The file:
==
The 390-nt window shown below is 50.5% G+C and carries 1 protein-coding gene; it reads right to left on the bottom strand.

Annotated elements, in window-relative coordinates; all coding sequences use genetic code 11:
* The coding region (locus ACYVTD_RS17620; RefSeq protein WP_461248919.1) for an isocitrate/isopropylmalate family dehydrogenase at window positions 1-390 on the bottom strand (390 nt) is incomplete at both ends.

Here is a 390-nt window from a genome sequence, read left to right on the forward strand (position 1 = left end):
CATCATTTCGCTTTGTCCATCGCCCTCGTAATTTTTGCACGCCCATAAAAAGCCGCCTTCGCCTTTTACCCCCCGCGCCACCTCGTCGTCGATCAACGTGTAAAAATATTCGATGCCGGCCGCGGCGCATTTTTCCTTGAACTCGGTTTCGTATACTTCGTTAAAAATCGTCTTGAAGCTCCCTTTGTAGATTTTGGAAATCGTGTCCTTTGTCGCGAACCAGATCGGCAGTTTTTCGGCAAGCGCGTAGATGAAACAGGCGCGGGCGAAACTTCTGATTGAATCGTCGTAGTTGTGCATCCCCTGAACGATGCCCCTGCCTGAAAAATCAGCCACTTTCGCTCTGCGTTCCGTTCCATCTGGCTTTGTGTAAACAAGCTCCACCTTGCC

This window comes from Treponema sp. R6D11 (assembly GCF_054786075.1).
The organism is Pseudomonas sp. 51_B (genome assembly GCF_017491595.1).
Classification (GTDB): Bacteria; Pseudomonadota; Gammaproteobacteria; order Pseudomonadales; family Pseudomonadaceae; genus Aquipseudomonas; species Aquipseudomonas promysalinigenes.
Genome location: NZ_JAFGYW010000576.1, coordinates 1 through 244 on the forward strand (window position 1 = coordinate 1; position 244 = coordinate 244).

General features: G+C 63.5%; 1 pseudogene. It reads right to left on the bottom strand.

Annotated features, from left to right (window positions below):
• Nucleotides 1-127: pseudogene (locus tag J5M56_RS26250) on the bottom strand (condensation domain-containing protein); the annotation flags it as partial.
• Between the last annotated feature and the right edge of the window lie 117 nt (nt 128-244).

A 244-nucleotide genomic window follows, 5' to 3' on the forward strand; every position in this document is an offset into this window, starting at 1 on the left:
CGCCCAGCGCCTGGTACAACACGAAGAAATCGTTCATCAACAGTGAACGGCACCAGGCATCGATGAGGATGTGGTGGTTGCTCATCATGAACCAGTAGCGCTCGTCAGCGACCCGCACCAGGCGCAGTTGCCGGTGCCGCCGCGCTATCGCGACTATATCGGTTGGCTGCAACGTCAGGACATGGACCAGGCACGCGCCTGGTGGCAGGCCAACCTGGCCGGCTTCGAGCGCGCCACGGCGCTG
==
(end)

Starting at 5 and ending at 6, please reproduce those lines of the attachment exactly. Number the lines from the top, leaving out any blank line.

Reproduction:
CATCATTTCGCTTTGTCCATCGCCCTCGTAATTTTTGCACGCCCATAAAAAGCCGCCTTCGCCTTTTACCCCCCGCGCCACCTCGTCGTCGATCAACGTGTAAAAATATTCGATGCCGGCCGCGGCGCATTTTTCCTTGAACTCGGTTTCGTATACTTCGTTAAAAATCGTCTTGAAGCTCCCTTTGTAGATTTTGGAAATCGTGTCCTTTGTCGCGAACCAGATCGGCAGTTTTTCGGCAAGCGCGTAGATGAAACAGGCGCGGGCGAAACTTCTGATTGAATCGTCGTAGTTGTGCATCCCCTGAACGATGCCCCTGCCTGAAAAATCAGCCACTTTCGCTCTGCGTTCCGTTCCATCTGGCTTTGTGTAAACAAGCTCCACCTTGCC

This window comes from Treponema sp. R6D11 (assembly GCF_054786075.1).